April 25, 2018
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More senators offer support to make potatoes available in WIC program

By Jen Lynds, BDN Staff

WASHINGTON, D.C. — Twenty lawmakers from both parties signed onto a letter to U.S. Agriculture Secretary Tom Vilsack late last week, urging the federal agency to make white potatoes available to the Women, Infants and Childrens program.

The WIC program is the government’s premier nutrition program for pregnant mothers and their infants. It provides monthly vouchers and specifies which foods can be bought with the funds. In the past, WIC recipients have received items such as milk, eggs, cheese, cereal and peanut butter. Under the program, clients also can buy soy beverages, organic milk, fresh fruits and vegetables, except potatoes.

Twenty senators, including U.S. Sen. Susan Collins, R-Maine, and Sen. Angus King, I-Maine, signed the May 2 letter. The document states that the lawmakers are troubled by the department’s decision to exclude fresh white potatoes from the final rule amending the food packages in the Special Nutrition Program for the WIC program.

Since 2009, the USDA has banned the purchase of fresh white potatoes with WIC funds. The agency relied on recommendations from the Institute of Medicine, which found in a 2005 study that starches, and white potatoes in particular, are already widely eaten and thus don’t need any support from the program.

White potatoes are the only item of fresh produce that WIC recipients are not allowed to purchase. Sweet potatoes and yams are allowed.

“Including white potatoes in the WIC food packages would not contribute toward meeting the nutritional needs of the WIC population and would not support the goal of expanding the types and varieties of fruits and vegetables available to program participants, as recommended by the IOM,” the USDA wrote in the revised rules released in March.

In the letter to Vilsack, however, the senators state that the data was flawed and outdated and did not support the ban.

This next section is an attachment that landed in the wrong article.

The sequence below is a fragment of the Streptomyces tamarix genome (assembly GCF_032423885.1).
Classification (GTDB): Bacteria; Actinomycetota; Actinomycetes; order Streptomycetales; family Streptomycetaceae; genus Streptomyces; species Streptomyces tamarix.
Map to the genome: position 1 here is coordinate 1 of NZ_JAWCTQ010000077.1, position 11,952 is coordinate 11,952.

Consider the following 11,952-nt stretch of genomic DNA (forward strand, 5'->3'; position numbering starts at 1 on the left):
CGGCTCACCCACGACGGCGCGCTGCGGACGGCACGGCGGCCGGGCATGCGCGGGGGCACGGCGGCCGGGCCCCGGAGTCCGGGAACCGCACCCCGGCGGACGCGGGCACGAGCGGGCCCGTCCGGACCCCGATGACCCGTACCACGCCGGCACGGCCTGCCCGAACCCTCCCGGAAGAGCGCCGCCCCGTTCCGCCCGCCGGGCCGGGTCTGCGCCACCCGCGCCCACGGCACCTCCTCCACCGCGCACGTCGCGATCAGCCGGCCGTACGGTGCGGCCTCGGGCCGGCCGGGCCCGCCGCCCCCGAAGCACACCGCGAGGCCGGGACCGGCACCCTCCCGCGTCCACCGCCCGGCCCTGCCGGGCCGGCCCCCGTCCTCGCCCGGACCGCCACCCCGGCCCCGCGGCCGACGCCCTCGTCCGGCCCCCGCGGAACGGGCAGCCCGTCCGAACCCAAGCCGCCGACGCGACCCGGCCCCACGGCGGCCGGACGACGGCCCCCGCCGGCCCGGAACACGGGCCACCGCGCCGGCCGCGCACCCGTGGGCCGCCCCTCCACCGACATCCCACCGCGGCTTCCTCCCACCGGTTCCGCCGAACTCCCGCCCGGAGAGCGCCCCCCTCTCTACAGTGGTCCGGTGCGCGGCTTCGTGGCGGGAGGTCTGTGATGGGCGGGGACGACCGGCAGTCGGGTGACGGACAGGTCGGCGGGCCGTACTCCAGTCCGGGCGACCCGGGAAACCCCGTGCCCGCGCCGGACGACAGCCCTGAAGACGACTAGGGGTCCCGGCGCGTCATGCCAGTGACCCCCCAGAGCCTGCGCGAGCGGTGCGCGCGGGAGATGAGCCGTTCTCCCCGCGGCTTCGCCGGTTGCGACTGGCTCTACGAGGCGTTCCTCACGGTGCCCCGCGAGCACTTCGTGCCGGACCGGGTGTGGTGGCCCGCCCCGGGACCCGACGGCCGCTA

“Unfathomably, the USDA did not base its final rule for WIC food packages on the most recent dietary guidelines, which reflect the latest science,” they wrote.

Kevin Kelley, a spokesman for Collins, said Wednesday afternoon that the gathering support of senators is significant because several are members of the appropriations committee and Sen. Debbie Stabenow, D-Michigan, is the chair of the agriculture, nutrition and forestry committee.

“They are important people to have on your side in this case,” he said.

The industry has struggled to get recognition for the health benefits of the potato since the low-carb craze began more than a decade ago.

With the help of members of the state’s congressional delegation, the industry fought back against a USDA provision in 2011 that would have limited servings of white potatoes in the National School Lunch Program and banned the vegetable from the National School Breakfast Program altogether.

A medium baked potato contains 15 percent of the daily recommended value of dietary fiber, 27 percent of the daily recommended value for Vitamin B6, and 28 percent of the daily recommended value of Vitamin C. The baked potato also is cholesterol-free, fat-free and sodium-free.

Officials with the Maine Potato Board have touted those benefits and the numerous healthy ways that one can prepare a potato without frying it to make french fries or potato chips.

The Senate Appropriations Committee will look at the matter again on May 22 while considering the fiscal 2015 budget for the Agriculture Department.

Others who signed on to the letter to Vilsack included Sen. Mark Udall, D-Colorado; Sen. Jeff Merkley, D-Oregon; Sen. Mike Johanns, R-Nebraska; and Sen. Patty Murray, D-Washington.

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